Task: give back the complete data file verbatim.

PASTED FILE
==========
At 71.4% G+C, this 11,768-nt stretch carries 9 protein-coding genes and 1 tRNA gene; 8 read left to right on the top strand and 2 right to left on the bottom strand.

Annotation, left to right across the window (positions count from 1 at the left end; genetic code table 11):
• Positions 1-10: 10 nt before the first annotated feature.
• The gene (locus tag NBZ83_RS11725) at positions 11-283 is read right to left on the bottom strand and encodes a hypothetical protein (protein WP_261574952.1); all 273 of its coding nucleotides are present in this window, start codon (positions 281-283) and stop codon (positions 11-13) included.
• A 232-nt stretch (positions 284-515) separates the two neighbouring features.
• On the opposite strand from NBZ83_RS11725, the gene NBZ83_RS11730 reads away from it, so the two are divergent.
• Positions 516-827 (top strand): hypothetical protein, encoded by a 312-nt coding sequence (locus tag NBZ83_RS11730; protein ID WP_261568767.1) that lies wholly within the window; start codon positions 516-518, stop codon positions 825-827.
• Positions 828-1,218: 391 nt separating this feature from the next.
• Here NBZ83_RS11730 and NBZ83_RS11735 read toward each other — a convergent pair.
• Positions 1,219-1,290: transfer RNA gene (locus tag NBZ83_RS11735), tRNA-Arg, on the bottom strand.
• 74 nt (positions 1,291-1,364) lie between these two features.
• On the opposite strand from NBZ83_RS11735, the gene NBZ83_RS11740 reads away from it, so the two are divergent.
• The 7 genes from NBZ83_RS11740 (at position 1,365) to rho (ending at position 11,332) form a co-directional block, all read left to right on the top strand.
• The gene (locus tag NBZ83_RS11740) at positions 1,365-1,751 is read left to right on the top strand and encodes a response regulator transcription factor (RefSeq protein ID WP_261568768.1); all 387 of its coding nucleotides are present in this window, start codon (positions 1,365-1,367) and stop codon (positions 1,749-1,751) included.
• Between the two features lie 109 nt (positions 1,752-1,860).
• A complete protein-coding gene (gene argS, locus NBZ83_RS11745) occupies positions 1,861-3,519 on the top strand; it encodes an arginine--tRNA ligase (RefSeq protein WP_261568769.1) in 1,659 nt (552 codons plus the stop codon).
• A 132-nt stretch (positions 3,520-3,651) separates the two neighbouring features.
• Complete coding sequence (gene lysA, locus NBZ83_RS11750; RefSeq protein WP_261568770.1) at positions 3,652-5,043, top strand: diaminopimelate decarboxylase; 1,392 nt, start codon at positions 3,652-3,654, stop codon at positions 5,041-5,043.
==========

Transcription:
At 71.4% G+C, this 11,768-nt stretch carries 9 protein-coding genes and 1 tRNA gene; 8 read left to right on the top strand and 2 right to left on the bottom strand.

Annotation, left to right across the window (positions count from 1 at the left end; genetic code table 11):
• Positions 1-10: 10 nt before the first annotated feature.
• The gene (locus tag NBZ83_RS11725) at positions 11-283 is read right to left on the bottom strand and encodes a hypothetical protein (protein WP_261574952.1); all 273 of its coding nucleotides are present in this window, start codon (positions 281-283) and stop codon (positions 11-13) included.
• A 232-nt stretch (positions 284-515) separates the two neighbouring features.
• On the opposite strand from NBZ83_RS11725, the gene NBZ83_RS11730 reads away from it, so the two are divergent.
• Positions 516-827 (top strand): hypothetical protein, encoded by a 312-nt coding sequence (locus tag NBZ83_RS11730; protein ID WP_261568767.1) that lies wholly within the window; start codon positions 516-518, stop codon positions 825-827.
• Positions 828-1,218: 391 nt separating this feature from the next.
• Here NBZ83_RS11730 and NBZ83_RS11735 read toward each other — a convergent pair.
• Positions 1,219-1,290: transfer RNA gene (locus tag NBZ83_RS11735), tRNA-Arg, on the bottom strand.
• 74 nt (positions 1,291-1,364) lie between these two features.
• On the opposite strand from NBZ83_RS11735, the gene NBZ83_RS11740 reads away from it, so the two are divergent.
• The 7 genes from NBZ83_RS11740 (at position 1,365) to rho (ending at position 11,332) form a co-directional block, all read left to right on the top strand.
• The gene (locus tag NBZ83_RS11740) at positions 1,365-1,751 is read left to right on the top strand and encodes a response regulator transcription factor (RefSeq protein ID WP_261568768.1); all 387 of its coding nucleotides are present in this window, start codon (positions 1,365-1,367) and stop codon (positions 1,749-1,751) included.
• Between the two features lie 109 nt (positions 1,752-1,860).
• A complete protein-coding gene (gene argS, locus NBZ83_RS11745) occupies positions 1,861-3,519 on the top strand; it encodes an arginine--tRNA ligase (RefSeq protein WP_261568769.1) in 1,659 nt (552 codons plus the stop codon).
• A 132-nt stretch (positions 3,520-3,651) separates the two neighbouring features.
• Complete coding sequence (gene lysA, locus NBZ83_RS11750; RefSeq protein WP_261568770.1) at positions 3,652-5,043, top strand: diaminopimelate decarboxylase; 1,392 nt, start codon at positions 3,652-3,654, stop codon at positions 5,041-5,043.